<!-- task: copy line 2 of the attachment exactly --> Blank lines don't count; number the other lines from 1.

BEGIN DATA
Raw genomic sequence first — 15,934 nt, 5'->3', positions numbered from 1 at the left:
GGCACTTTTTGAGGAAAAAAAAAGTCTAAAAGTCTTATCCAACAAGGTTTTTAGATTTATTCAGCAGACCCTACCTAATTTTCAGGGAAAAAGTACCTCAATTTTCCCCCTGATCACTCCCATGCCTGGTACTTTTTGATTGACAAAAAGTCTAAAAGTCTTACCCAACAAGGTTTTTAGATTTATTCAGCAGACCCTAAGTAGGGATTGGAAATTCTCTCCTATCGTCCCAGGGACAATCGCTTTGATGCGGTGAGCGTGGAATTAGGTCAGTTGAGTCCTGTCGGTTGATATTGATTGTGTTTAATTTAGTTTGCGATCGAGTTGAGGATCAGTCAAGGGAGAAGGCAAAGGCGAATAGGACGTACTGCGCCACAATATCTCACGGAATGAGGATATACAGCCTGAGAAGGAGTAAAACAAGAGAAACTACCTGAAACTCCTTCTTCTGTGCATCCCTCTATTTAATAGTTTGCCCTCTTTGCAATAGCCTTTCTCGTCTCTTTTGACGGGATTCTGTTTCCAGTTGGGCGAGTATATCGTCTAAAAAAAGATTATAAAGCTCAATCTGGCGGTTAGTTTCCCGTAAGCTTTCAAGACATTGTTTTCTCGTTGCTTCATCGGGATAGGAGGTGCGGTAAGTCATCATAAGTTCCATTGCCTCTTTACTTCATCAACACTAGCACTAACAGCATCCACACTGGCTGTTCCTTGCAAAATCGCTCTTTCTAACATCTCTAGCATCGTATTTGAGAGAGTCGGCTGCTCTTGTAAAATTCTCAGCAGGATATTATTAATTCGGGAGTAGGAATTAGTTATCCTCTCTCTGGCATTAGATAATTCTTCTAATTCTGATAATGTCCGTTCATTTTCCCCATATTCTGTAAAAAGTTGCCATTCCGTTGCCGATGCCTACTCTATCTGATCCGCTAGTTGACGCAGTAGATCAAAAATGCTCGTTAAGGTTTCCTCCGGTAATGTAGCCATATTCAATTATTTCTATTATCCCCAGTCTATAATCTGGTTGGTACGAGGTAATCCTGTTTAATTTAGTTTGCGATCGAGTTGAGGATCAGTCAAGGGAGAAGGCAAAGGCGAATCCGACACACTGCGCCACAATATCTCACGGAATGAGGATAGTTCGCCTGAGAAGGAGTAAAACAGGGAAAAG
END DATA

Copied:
GGCACTTTTTGAGGAAAAAAAAAGTCTAAAAGTCTTATCCAACAAGGTTTTTAGATTTATTCAGCAGACCCTACCTAATTTTCAGGGAAAAAGTACCTCAATTTTCCCCCTGATCACTCCCATGCCTGGTACTTTTTGATTGACAAAAAGTCTAAAAGTCTTACCCAACAAGGTTTTTAGATTTATTCAGCAGACCCTAAGTAGGGATTGGAAATTCTCTCCTATCGTCCCAGGGACAATCGCTTTGATGCGGTGAGCGTGGAATTAGGTCAGTTGAGTCCTGTCGGTTGATATTGATTGTGTTTAATTTAGTTTGCGATCGAGTTGAGGATCAGTCAAGGGAGAAGGCAAAGGCGAATAGGACGTACTGCGCCACAATATCTCACGGAATGAGGATATACAGCCTGAGAAGGAGTAAAACAAGAGAAACTACCTGAAACTCCTTCTTCTGTGCATCCCTCTATTTAATAGTTTGCCCTCTTTGCAATAGCCTTTCTCGTCTCTTTTGACGGGATTCTGTTTCCAGTTGGGCGAGTATATCGTCTAAAAAAAGATTATAAAGCTCAATCTGGCGGTTAGTTTCCCGTAAGCTTTCAAGACATTGTTTTCTCGTTGCTTCATCGGGATAGGAGGTGCGGTAAGTCATCATAAGTTCCATTGCCTCTTTACTTCATCAACACTAGCACTAACAGCATCCACACTGGCTGTTCCTTGCAAAATCGCTCTTTCTAACATCTCTAGCATCGTATTTGAGAGAGTCGGCTGCTCTTGTAAAATTCTCAGCAGGATATTATTAATTCGGGAGTAGGAATTAGTTATCCTCTCTCTGGCATTAGATAATTCTTCTAATTCTGATAATGTCCGTTCATTTTCCCCATATTCTGTAAAAAGTTGCCATTCCGTTGCCGATGCCTACTCTATCTGATCCGCTAGTTGACGCAGTAGATCAAAAATGCTCGTTAAGGTTTCCTCCGGTAATGTAGCCATATTCAATTATTTCTATTATCCCCAGTCTATAATCTGGTTGGTACGAGGTAATCCTGTTTAATTTAGTTTGCGATCGAGTTGAGGATCAGTCAAGGGAGAAGGCAAAGGCGAATCCGACACACTGCGCCACAATATCTCACGGAATGAGGATAGTTCGCCTGAGAAGGAGTAAAACAGGGAAAAG